FAMILY JEWELS: Pomegranate seeds and balsamic bring a sparkle to Jose Pistola’s guacamole.
Know what I remember from my early visits to Jose Pistola’s? Wii Bowling. It was 2007, and virtual-reality leagues were the post-ironic bocce clubs of their day. The gaming system was on fire, but the food at Pistola’s barely smoldered.
The April addition of chef Adan Trinidad has brought me back to this dark bar, a restaurant-industry haunt with one of the city’s most unsung beer lists and attic bathrooms a poltergeist could murder you in. Some of Trinidad’s plates, like the glistening tiradito of raw fluke splashed with yuzu and freckled with togarashi, made me want to take a sledgehammer to the overbearing sound system, twist 200-watt bulbs into the overhead sockets and lay a white cloth over my table. Fruity, spicy, sour and fresh, the food demanded a bit more attention.
Like so many Mexican immigrants to Philly, Trinidad was born in Puebla. At 13, his family settled in Cherry Hill, where his mom was the kitchen manager at P.J. Whelihan’s. “My parents didn’t want me to get in trouble in the summers, so my mom would take me to the restaurant.”
Years later, Trinidad worked under Jose Garces at El Vez before moving on to other local spots. He then spent five years in New York working for serial restauranteur Richard Sandoval and developing a talent for ceviches — like cubed tuna in a coconut salve with ginger and habañero, a song of ice and fire you don’t need HBO to experience.
Post-Manhattan, Trinidad returned to Philly and reconnected with Pistola’s Casey Parker and Joe Gunn. He knew the bartenders-turned-bar-owners from their days at Fergie’s, a favorite spot of the El Vez crew for post-shift mischief, and took over Pistola’s kitchen.
“Like a lot of people, I loved the place and the concept, but [the food] was the missing piece,” he says.
Not anymore. Guac arrived in earthenware pots, creamy green mounds of impeccably fresh avocado mashed with tomato, red onion, cilantro, roasted jalapeños, lime and olive oil. That’s the O.G. version, but far more interesting are the ones topped with fresh diced mango, pomegranate seeds and swirls of balsamic syrup, or lumps of spicy Maryland crab dressed in vinegary morita chile sauce.
The charro beans were a glorious border-town mutt: sort of chili, sort of baked beans, not quite either, but together better than both. Trinidad soaks dried black beans overnight then stews them the next morning with garlic, onion, tomato, spices and a hoppy IPA; it’s the kind of homey sustenance you want to eat on the couch during a snowstorm. Ditto for his tortilla soup, which could have used a stronger salting but was otherwise beautiful, with poached thigh meat and avocado floating in a shiny, brick-red pasilla broth.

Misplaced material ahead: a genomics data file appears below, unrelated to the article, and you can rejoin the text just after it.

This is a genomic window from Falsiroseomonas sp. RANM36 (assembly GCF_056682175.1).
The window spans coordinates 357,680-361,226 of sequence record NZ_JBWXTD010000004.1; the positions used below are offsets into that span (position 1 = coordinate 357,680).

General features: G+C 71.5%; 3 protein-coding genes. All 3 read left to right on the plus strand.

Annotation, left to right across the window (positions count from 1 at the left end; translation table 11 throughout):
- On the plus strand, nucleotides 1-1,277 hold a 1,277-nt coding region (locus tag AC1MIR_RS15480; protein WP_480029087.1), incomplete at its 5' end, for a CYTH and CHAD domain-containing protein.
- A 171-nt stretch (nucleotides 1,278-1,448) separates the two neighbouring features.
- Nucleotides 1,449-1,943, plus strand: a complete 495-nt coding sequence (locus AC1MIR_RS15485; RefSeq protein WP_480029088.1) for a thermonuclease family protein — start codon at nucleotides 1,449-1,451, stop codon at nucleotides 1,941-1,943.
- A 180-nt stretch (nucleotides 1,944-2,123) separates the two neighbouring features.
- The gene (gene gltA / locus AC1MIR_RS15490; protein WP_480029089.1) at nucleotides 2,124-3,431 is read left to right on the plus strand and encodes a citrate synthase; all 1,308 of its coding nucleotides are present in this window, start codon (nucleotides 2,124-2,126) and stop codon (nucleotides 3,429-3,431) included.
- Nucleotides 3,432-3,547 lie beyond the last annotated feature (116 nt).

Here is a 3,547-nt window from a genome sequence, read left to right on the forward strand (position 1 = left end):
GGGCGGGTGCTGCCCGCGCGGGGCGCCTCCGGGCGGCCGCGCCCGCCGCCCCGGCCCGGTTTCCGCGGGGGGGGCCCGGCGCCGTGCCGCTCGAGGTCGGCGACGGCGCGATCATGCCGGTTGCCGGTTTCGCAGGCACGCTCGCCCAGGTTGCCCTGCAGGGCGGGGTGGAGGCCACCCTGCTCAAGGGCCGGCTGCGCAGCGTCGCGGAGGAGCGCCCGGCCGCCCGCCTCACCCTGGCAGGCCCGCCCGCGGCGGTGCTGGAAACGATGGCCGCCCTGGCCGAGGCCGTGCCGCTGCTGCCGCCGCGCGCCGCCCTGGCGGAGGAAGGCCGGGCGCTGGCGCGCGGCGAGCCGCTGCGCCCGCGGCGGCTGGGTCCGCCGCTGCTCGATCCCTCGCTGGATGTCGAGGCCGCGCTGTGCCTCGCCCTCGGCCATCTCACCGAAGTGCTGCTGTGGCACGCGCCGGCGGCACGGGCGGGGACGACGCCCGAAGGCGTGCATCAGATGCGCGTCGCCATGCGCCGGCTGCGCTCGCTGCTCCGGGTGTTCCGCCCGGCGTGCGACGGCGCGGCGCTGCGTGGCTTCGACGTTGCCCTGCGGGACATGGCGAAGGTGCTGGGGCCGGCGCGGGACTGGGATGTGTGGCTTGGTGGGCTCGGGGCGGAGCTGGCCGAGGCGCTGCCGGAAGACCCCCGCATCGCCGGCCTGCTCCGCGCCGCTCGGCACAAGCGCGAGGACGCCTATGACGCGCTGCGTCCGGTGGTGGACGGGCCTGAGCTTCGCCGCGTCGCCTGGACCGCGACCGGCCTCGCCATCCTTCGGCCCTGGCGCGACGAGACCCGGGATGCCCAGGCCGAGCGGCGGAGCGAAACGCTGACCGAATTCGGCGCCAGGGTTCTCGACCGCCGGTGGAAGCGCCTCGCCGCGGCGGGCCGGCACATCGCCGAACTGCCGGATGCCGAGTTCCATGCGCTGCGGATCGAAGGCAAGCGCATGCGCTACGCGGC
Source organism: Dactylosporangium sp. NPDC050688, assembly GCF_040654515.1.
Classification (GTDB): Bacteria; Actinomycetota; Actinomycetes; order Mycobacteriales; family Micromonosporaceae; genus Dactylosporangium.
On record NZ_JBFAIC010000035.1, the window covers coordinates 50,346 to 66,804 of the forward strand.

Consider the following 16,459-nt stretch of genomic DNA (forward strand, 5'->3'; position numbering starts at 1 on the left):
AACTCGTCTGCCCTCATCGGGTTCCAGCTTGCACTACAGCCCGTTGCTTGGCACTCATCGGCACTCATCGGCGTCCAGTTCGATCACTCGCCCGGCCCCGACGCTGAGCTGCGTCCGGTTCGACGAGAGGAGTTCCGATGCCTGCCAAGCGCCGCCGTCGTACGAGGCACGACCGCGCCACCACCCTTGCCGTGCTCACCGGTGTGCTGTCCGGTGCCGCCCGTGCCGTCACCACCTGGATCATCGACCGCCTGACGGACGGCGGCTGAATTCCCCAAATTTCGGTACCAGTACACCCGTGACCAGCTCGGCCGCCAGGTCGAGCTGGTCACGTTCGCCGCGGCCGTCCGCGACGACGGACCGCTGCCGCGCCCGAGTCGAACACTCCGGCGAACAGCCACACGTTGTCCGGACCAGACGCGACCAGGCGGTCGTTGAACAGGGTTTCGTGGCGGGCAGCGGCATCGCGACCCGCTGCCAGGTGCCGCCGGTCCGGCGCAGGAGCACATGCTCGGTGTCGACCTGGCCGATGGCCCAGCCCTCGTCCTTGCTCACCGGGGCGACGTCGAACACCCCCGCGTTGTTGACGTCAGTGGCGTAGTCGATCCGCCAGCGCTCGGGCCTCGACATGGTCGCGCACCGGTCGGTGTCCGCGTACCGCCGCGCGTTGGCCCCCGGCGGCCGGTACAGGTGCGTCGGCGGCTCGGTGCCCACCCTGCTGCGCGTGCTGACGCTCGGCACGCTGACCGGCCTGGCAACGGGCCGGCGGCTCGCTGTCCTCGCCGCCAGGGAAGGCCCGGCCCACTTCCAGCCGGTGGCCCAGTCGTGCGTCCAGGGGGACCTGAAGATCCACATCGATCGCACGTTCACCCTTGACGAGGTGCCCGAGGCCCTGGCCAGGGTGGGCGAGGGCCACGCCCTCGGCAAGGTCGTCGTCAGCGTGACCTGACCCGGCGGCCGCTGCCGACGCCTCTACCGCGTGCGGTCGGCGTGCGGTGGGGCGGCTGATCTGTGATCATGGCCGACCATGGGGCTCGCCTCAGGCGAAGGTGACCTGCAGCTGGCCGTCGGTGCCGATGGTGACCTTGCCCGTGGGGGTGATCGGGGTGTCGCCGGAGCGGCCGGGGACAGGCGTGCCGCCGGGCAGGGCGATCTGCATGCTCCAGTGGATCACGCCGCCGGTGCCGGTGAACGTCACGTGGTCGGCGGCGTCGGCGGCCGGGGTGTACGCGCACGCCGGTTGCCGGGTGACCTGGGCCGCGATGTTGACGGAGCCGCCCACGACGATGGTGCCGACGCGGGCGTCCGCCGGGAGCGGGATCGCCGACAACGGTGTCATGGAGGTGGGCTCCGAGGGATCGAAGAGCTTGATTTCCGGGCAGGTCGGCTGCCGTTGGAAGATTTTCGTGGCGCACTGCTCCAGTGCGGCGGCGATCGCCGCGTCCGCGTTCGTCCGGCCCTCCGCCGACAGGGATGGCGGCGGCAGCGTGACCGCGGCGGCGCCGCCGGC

Trinidad delivers 14 different tacos on featherweight, house-made corn tortillas. Each has its own personality, from the brooding banana-leaf-steamed goat heady with canela and clove to the butter-poached lobster accessorized with peas, pickled pearl onions, coconut and guajillo. Cooked for seven hours, traditional pork pibil rang with notes of orange and habañero; nontraditional short rib with soy and Asian pear.
The wings could have been crispier, but the fireball-red Buffalo sauce absolutely electrified. Trinidad hated chewy churros as a kid. The sugared ones he serves here are lightened nicely by pate a choux, but their airy construction couldn’t penetrate the stiff cajeta dipping sauce.
Like the food, the beer at Jose Pistola’s has also changed.
“It was heavy on imports and crazy styles, and we tried to be the only bar that carried certain things,” Gunn says of the original list. “[Now], instead of trying to outdo everybody else, we constantly rotate the bottle menu according to what a handful of us at Pistola’s are into at the time. We’ll keep some beers on for sentimental reasons or we simply love the sales rep. We keep one Mexican beer on because if we don’t, everyone loses their mind.”
Is he talking about me? “The beer menu features over 80 bottles with an oddly heavy Belgian bent,” I wrote in 2007. “I like Chimay as much as the next guy, but it’s weird being in a Mexican restaurant and not being able to get a Dos Equis.”
People can change. Restaurants, too.
JOSE PISTOLA’S | 263 S. 15th St., 215-545-4101, josepistolas.com. Hours: 11:30 a.m.-2 a.m. daily, kitchen till 1 a.m. Appetizers, $5-$14; mains $7-$18.
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